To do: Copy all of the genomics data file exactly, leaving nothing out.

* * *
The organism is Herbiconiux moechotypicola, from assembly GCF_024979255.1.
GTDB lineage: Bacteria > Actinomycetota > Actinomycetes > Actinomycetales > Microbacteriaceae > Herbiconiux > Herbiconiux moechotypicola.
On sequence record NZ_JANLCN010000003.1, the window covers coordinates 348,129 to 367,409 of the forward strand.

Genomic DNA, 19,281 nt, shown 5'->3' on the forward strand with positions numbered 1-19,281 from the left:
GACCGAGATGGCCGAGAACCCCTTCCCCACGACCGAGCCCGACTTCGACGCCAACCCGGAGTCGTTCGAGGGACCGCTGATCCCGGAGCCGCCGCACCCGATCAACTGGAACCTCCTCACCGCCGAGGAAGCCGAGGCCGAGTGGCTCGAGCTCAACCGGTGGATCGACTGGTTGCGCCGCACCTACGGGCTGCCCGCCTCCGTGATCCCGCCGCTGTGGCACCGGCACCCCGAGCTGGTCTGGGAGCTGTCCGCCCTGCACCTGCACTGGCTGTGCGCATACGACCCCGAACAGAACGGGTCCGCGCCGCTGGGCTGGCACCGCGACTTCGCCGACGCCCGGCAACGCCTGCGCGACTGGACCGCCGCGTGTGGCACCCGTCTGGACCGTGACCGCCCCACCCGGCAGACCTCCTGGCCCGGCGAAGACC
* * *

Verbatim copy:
The organism is Herbiconiux moechotypicola, from assembly GCF_024979255.1.
GTDB lineage: Bacteria > Actinomycetota > Actinomycetes > Actinomycetales > Microbacteriaceae > Herbiconiux > Herbiconiux moechotypicola.
On sequence record NZ_JANLCN010000003.1, the window covers coordinates 348,129 to 367,409 of the forward strand.

Genomic DNA, 19,281 nt, shown 5'->3' on the forward strand with positions numbered 1-19,281 from the left:
GACCGAGATGGCCGAGAACCCCTTCCCCACGACCGAGCCCGACTTCGACGCCAACCCGGAGTCGTTCGAGGGACCGCTGATCCCGGAGCCGCCGCACCCGATCAACTGGAACCTCCTCACCGCCGAGGAAGCCGAGGCCGAGTGGCTCGAGCTCAACCGGTGGATCGACTGGTTGCGCCGCACCTACGGGCTGCCCGCCTCCGTGATCCCGCCGCTGTGGCACCGGCACCCCGAGCTGGTCTGGGAGCTGTCCGCCCTGCACCTGCACTGGCTGTGCGCATACGACCCCGAACAGAACGGGTCCGCGCCGCTGGGCTGGCACCGCGACTTCGCCGACGCCCGGCAACGCCTGCGCGACTGGACCGCCGCGTGTGGCACCCGTCTGGACCGTGACCGCCCCACCCGGCAGACCTCCTGGCCCGGCGAAGACC